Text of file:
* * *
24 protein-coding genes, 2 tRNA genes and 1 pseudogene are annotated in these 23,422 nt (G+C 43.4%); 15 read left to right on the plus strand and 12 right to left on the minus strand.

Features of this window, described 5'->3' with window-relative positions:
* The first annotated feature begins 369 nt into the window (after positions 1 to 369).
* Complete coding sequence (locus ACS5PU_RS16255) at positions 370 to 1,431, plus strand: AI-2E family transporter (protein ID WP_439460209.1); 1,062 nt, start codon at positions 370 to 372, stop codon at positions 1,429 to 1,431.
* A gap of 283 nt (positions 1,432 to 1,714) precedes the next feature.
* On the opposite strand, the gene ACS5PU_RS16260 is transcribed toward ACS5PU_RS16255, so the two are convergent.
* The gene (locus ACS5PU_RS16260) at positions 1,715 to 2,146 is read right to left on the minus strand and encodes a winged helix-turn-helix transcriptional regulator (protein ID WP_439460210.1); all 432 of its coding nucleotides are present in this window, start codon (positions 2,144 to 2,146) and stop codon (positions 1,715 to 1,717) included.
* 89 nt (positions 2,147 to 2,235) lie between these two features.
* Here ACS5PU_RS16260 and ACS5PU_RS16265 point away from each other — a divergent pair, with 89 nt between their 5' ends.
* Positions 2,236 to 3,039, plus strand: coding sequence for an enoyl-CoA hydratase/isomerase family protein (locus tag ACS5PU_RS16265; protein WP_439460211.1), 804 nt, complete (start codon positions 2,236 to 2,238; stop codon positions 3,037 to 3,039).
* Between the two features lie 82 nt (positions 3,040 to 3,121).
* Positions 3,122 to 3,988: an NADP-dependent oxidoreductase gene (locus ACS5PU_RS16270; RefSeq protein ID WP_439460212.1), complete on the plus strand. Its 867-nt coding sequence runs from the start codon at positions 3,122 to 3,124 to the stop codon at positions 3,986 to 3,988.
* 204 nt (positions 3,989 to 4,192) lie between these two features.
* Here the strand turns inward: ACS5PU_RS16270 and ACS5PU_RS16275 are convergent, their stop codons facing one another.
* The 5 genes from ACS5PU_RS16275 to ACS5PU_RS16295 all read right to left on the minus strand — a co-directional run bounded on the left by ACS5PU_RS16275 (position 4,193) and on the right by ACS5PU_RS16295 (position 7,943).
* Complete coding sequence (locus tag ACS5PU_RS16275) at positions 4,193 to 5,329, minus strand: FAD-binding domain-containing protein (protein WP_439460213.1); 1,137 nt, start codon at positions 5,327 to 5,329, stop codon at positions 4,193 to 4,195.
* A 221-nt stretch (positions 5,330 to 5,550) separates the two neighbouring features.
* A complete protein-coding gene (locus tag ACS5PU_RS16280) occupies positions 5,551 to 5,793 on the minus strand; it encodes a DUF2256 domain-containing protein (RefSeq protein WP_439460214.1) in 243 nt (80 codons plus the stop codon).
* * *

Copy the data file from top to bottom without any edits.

24 protein-coding genes, 2 tRNA genes and 1 pseudogene are annotated in these 23,422 nt (G+C 43.4%); 15 read left to right on the plus strand and 12 right to left on the minus strand.

Features of this window, described 5'->3' with window-relative positions:
* The first annotated feature begins 369 nt into the window (after positions 1 to 369).
* Complete coding sequence (locus ACS5PU_RS16255) at positions 370 to 1,431, plus strand: AI-2E family transporter (protein ID WP_439460209.1); 1,062 nt, start codon at positions 370 to 372, stop codon at positions 1,429 to 1,431.
* A gap of 283 nt (positions 1,432 to 1,714) precedes the next feature.
* On the opposite strand, the gene ACS5PU_RS16260 is transcribed toward ACS5PU_RS16255, so the two are convergent.
* The gene (locus ACS5PU_RS16260) at positions 1,715 to 2,146 is read right to left on the minus strand and encodes a winged helix-turn-helix transcriptional regulator (protein ID WP_439460210.1); all 432 of its coding nucleotides are present in this window, start codon (positions 2,144 to 2,146) and stop codon (positions 1,715 to 1,717) included.
* 89 nt (positions 2,147 to 2,235) lie between these two features.
* Here ACS5PU_RS16260 and ACS5PU_RS16265 point away from each other — a divergent pair, with 89 nt between their 5' ends.
* Positions 2,236 to 3,039, plus strand: coding sequence for an enoyl-CoA hydratase/isomerase family protein (locus tag ACS5PU_RS16265; protein WP_439460211.1), 804 nt, complete (start codon positions 2,236 to 2,238; stop codon positions 3,037 to 3,039).
* Between the two features lie 82 nt (positions 3,040 to 3,121).
* Positions 3,122 to 3,988: an NADP-dependent oxidoreductase gene (locus ACS5PU_RS16270; RefSeq protein ID WP_439460212.1), complete on the plus strand. Its 867-nt coding sequence runs from the start codon at positions 3,122 to 3,124 to the stop codon at positions 3,986 to 3,988.
* 204 nt (positions 3,989 to 4,192) lie between these two features.
* Here the strand turns inward: ACS5PU_RS16270 and ACS5PU_RS16275 are convergent, their stop codons facing one another.
* The 5 genes from ACS5PU_RS16275 to ACS5PU_RS16295 all read right to left on the minus strand — a co-directional run bounded on the left by ACS5PU_RS16275 (position 4,193) and on the right by ACS5PU_RS16295 (position 7,943).
* Complete coding sequence (locus tag ACS5PU_RS16275) at positions 4,193 to 5,329, minus strand: FAD-binding domain-containing protein (protein WP_439460213.1); 1,137 nt, start codon at positions 5,327 to 5,329, stop codon at positions 4,193 to 4,195.
* A 221-nt stretch (positions 5,330 to 5,550) separates the two neighbouring features.
* A complete protein-coding gene (locus tag ACS5PU_RS16280) occupies positions 5,551 to 5,793 on the minus strand; it encodes a DUF2256 domain-containing protein (RefSeq protein WP_439460214.1) in 243 nt (80 codons plus the stop codon).